Pompeo says North Korea sanctions relief hinges on denuclearisation

US secretary of state bristles at questions on absence of verification in summit statement

US secretary of state Mike Pompeo with Gen Vincent K Brooks, commander of United States Forces Korea, at Osan Air Base in Pyeongtaek, South Korea. Photograph:  Jung Yeon-je/AFP/Getty Images

US secretary of state Mike Pompeo with Gen Vincent K Brooks, commander of United States Forces Korea, at Osan Air Base in Pyeongtaek, South Korea. Photograph: Jung Yeon-je/AFP/Getty Images

 

Mike Pompeo said there would be no let-up of sanctions on North Korea until the rogue regime had completed denuclearisation, contradicting Pyongyang’s earlier claims that the US was poised to lift trade curbs.

The US secretary of state made the comments on Thursday after meeting his South Korean and Japanese counterparts in Seoul to brief them of the results of this week’s summit between US President Donald Trump and North Korean leader Kim Jong-un in Singapore.

Mr Pompeo said at a joint press conference that the three countries were committed to complete, verifiable, and irreversible denuclearisation of the Korean peninsula, and stressed that verification was central to North Korea’s denuclearisation.

Mr Pompeo stressed that the North Korean leader understood that denuclearisation should be done quickly and repeated that Pyongyang could obtain relief from tough international sanctions only after its complete denuclearisation.

“We’re going to get denuclearisation . . . only then will there be relief from sanctions,” he said. He said Pyongyang was committed to abandoning its nuclear arsenal but cautioned that it would be “a process, not an easy one”.

But he again bristled at a question about why the summit joint statement did not include the term CVID, repeating that the word “complete” encompasses “verifiable and irreversible”.

Before holding the three-way talks with Seoul’s foreign minister Kang Kyung-wha and Japanese foreign minister Taro Kono, Mr Pompeo met South Korean president Moon Jae-in, who praised the Singapore summit.

‘Conflicting views’

There may be very conflicting views regarding the outcome of the summit, but I believe that the most important thing is that the people of the world, including those in the US, Japan and Korea, have all been able to escape the threat of war, nuclear weapons and long-range missiles,” Mr Moon told Mr Pompeo.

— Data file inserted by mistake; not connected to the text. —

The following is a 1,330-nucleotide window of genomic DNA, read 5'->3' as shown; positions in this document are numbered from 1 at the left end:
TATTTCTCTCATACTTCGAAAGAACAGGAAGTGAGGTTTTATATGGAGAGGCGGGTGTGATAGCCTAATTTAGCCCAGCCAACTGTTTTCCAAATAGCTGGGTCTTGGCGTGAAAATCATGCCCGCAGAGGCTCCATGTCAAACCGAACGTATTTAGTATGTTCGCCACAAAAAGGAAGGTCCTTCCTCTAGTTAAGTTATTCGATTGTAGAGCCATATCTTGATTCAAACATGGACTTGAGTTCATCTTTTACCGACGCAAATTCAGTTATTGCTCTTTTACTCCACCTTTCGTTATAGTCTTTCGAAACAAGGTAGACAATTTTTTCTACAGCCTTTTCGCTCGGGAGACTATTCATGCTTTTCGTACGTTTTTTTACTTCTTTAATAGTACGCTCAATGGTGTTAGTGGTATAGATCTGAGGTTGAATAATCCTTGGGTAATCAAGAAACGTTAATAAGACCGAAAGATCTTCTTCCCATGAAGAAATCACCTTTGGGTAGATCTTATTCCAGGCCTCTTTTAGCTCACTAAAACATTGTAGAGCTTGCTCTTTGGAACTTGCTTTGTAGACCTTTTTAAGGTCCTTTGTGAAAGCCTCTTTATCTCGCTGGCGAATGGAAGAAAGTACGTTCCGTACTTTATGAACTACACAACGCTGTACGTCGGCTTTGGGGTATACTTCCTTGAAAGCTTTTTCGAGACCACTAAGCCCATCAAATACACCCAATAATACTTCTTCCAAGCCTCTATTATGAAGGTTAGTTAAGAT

Mr Moon’s positive comments came soon after Mr Trump declared that North Korea was no longer a nuclear threat, despite criticism that Mr Trump had failed to secure any concrete steps towards denuclearisation from his meeting with Mr Kim. Mr Pompeo said Mr Trump’s latest remarks were made “with eyes wide open”.

Mike Pompeo with South Korea’s foreign minister Kang Kyung-wha (centre) and Japan’s foreign minister Taro Kono at a joint news conference in Seoul. Photograph: Kim Hong-Ji/AFP/Getty Images
Mike Pompeo with South Korea’s foreign minister Kang Kyung-wha (centre) and Japan’s foreign minister Taro Kono at a joint news conference in Seoul. Photograph: Kim Hong-Ji/AFP/Getty Images

Mindful of growing criticism, Mr Pompeo pushed back on a North Korean media report that Mr Trump had agreed to eliminate sanctions along the path to denuclearisation and that the US and North Korea had agreed to a “step-by-step” process whereby Pyongyang would be rewarded for achieving interim goals along the way – a process that the US previously said was unacceptable.

Asked on Wednesday if the North Korean account of the summit, which was published in a statement by KCNA, a state-run outlet, was accurate, Mr Pompeo said: “One should heavily discount some things that are written in other places.”

Mr Pompeo, who is charged with leading follow-up negotiations with Pyongyang, said a day earlier that he would like to accomplish major nuclear disarmament of North Korea before Mr Trump’s first term ends.

Over the past two days, Mr Pompeo has also rejected suggestions that Mr Trump was outplayed by Mr Kim and that their joint statement amounted to a big concession to North Korea.

US officials have urged people to ignore the omission from the statement of CVID, which the Trump administration had frequently used to define the goal of any potential negotiations with North Korea towards abandoning its nuclear programme.

Pressed on the issue by reporters in Seoul on Wednesday, Mr Pompeo responded: “I find that question insulting and ridiculous and, frankly, ludicrous. I just have to be honest with you. It’s a game and one ought not play games with serious matters like this.” – Copyright The Financial Times Limited 2018